Guinea's junta starts talks with opposition

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* Talks first step towards transitional government

* Opposition to choose prime minister

* Elections still seen as distant

(Adds United Nations comment)

By Saliou Samb

CONAKRY, Jan 12 (Reuters) - Guinea's ruling military junta has begun talks with opposition parties, an official said on Tuesday after the army backed having a civilian prime minister to lead the unstable West African country to elections.

Last Wednesday Defence Minister Sekouba Konate, who has assumed control of the world's biggest bauxite exporter while junta chief Moussa Dadis Camara recovers from an assassination bid, said he wanted an opposition figure as prime minister.

"Two delegations of four members each have been put together by the two sides," said Mohamed Diane, executive secretary of the main opposition group the Assembly of Guinean People (RPG).

"We want to find out exactly what the junta wants," he said, adding that talks had started unannounced on Monday.

Konate's offer has been cautiously welcomed in the region, where neighbours were concerned that tensions in Guinea would spark wider ethnic strife.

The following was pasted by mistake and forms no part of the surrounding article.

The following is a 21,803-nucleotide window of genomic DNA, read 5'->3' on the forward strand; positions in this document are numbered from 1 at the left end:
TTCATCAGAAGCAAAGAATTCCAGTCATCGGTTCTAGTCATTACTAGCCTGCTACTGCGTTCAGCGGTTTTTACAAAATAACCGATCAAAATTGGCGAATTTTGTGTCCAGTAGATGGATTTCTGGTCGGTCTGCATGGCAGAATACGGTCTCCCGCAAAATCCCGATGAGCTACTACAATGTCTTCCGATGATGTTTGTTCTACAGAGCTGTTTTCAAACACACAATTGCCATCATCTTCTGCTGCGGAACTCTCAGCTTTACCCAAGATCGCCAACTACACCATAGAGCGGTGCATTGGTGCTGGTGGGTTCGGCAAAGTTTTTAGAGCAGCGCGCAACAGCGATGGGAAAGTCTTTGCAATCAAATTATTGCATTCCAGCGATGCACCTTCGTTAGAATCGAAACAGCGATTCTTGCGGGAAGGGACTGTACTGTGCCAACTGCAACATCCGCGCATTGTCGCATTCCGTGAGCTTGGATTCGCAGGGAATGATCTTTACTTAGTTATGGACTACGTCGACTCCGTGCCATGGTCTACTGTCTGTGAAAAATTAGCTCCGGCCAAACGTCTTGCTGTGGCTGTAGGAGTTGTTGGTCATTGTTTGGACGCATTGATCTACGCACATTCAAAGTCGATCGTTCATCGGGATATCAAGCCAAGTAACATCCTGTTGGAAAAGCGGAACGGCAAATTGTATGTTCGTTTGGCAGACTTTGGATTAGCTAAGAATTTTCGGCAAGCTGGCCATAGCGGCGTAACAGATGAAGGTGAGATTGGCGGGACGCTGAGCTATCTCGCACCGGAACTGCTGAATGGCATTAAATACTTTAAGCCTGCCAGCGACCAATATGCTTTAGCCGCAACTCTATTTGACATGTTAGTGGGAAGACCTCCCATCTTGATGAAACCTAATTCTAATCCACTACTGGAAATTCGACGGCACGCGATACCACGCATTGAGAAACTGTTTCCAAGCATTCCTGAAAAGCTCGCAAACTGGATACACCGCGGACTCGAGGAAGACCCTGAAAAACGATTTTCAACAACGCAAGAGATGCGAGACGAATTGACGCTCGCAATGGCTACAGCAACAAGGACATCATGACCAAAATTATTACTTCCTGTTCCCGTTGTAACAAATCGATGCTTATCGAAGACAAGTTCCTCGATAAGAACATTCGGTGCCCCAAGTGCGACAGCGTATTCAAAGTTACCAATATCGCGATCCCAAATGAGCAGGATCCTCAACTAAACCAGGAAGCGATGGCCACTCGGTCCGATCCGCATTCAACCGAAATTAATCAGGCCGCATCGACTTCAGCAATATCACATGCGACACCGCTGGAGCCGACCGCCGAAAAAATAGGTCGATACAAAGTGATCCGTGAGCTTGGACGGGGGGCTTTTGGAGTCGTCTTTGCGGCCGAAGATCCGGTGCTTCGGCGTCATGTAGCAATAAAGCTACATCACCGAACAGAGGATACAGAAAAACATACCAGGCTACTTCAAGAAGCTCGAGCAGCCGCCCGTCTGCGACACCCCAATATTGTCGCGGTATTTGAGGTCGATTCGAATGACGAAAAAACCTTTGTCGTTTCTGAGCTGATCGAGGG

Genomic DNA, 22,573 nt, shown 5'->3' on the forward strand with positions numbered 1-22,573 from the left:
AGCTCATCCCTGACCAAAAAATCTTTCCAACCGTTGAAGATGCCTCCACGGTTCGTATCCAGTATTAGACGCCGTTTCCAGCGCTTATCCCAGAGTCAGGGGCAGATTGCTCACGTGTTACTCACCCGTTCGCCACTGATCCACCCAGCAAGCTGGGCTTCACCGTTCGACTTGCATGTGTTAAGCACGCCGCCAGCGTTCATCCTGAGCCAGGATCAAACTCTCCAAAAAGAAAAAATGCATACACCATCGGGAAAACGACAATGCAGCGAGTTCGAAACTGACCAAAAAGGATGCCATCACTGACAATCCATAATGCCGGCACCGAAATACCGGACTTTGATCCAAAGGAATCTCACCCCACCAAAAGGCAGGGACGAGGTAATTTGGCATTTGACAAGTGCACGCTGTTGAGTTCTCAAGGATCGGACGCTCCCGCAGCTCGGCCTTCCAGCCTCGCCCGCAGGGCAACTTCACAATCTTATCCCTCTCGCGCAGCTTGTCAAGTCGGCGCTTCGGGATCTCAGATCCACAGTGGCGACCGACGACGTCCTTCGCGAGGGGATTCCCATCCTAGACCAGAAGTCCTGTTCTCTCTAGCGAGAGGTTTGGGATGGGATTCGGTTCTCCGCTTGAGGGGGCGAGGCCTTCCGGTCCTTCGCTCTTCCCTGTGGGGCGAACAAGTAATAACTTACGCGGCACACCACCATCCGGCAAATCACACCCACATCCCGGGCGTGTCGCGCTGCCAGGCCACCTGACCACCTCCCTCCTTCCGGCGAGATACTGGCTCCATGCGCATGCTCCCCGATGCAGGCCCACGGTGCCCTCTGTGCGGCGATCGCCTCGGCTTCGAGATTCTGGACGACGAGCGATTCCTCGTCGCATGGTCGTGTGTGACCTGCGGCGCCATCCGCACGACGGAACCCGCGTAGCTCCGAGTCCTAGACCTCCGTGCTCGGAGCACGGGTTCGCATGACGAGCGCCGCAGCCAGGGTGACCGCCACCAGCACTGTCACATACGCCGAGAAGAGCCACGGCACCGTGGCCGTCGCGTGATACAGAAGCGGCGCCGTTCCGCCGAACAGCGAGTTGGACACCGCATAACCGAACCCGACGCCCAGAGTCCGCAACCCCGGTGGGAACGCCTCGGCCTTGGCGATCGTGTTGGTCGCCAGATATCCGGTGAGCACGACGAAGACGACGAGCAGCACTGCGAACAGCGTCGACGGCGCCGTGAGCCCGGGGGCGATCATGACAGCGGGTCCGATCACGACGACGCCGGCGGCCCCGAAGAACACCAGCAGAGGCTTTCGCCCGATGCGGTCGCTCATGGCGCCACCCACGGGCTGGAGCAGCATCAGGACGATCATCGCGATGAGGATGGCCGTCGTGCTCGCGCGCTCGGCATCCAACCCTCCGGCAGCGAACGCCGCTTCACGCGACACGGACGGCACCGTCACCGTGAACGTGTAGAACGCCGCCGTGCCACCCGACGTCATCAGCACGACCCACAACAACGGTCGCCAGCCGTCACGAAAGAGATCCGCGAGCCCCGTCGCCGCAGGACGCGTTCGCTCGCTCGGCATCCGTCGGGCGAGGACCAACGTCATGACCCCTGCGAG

The United Nations is backing Konate's move towards establishing a transitional government.

"The Secretary-General is encouraged by recent political developments in Guinea, particularly the commitment expressed by the interim head of state, General Sekouba Konate, for a return to constitutional order," a spokesman for Ban Ki-moon said in a statement late on Monday.


Guinean opposition parties and civil society groups have united in an umbrella organisation which will choose a prime minister to lead a national unity government through the transition towards democratic rule.

Konate told his troops on Tuesday he would step aside after elections have been organised, a military source said. Analysts say it could be months, perhaps even more than a year, before elections are held.

Camara, whose National Council for Democracy and Development (CNDD) junta seized power in December 2008 after the death of longstanding President Lansana Conte, was shot in a failed assassination attempt by his ex-aide de camp last month.

Since then Camara, whom a U.N. report held responsible for the Sept. 28 massacre of more than 150 pro-democracy marchers, has been receiving medical treatment in Morocco and has made no public statements.

Konate has been under growing diplomatic pressure to allow a transition to civilian rule in Camara's absence. Last week he said Camara would need medical attention for "some time", the clearest signal yet by the junta that Camara's short-lived political career could be over. [ID:nLDE6051UY].

(Reporting by Saliou Samb; Writing by Daniel Magnowski; Editing by Peter Millership)

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